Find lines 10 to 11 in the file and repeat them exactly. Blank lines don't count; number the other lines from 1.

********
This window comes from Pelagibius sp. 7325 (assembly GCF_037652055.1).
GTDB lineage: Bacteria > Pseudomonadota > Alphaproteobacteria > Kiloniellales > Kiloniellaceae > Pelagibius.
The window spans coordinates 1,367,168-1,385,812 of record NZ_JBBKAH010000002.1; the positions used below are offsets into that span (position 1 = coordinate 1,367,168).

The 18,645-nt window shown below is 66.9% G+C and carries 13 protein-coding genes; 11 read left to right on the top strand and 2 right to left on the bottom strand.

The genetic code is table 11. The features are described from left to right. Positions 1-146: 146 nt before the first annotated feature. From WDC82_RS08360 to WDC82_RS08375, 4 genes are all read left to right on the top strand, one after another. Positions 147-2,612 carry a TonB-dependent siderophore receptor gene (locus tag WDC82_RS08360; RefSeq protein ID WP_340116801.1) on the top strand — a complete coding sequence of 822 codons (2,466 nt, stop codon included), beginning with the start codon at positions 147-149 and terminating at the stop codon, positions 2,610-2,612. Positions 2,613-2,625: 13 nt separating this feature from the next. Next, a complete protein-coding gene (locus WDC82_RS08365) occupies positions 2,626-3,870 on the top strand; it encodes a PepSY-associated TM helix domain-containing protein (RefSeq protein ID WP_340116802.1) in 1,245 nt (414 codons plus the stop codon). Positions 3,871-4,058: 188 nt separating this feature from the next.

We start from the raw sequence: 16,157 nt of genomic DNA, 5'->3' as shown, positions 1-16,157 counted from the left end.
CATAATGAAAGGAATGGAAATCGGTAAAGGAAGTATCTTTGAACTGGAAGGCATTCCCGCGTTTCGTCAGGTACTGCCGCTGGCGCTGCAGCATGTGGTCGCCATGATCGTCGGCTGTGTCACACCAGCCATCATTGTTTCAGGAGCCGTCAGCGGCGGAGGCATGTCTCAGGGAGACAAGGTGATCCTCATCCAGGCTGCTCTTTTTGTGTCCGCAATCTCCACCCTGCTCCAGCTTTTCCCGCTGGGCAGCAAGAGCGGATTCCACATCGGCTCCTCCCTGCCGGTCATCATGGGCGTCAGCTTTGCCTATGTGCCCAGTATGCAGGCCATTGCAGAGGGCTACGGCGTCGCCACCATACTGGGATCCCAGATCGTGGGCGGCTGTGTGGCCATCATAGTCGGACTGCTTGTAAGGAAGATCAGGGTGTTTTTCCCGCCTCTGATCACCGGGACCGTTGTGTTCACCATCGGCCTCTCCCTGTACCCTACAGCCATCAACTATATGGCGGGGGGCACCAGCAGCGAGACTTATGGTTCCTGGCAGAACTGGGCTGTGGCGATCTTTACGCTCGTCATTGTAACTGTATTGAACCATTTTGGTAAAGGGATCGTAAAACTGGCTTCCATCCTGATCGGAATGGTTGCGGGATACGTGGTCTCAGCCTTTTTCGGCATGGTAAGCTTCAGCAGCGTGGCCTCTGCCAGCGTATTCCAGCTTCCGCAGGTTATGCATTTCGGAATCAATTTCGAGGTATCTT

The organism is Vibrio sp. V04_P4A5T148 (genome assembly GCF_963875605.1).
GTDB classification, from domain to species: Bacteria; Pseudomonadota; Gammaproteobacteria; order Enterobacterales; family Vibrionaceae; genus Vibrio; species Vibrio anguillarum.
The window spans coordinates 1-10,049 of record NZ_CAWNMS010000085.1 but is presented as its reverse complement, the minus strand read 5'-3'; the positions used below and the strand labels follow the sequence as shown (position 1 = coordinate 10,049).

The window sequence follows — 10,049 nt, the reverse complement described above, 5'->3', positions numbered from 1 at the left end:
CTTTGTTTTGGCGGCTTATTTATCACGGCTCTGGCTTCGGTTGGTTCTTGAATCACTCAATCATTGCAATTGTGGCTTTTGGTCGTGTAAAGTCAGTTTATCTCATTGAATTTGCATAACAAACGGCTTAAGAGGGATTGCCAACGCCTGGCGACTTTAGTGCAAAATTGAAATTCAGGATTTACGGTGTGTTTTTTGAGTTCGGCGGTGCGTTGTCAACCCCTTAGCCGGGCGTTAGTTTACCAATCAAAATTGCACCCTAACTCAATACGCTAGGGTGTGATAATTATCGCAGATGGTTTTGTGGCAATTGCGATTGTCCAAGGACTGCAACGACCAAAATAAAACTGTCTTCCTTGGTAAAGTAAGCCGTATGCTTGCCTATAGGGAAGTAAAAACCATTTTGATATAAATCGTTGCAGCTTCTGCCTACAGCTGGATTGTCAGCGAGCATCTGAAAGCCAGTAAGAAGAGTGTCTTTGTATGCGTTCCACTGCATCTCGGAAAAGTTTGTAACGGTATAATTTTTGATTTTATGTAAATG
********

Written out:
The window spans coordinates 1-10,049 of record NZ_CAWNMS010000085.1 but is presented as its reverse complement, the minus strand read 5'-3'; the positions used below and the strand labels follow the sequence as shown (position 1 = coordinate 10,049).

The window sequence follows — 10,049 nt, the reverse complement described above, 5'->3', positions numbered from 1 at the left end: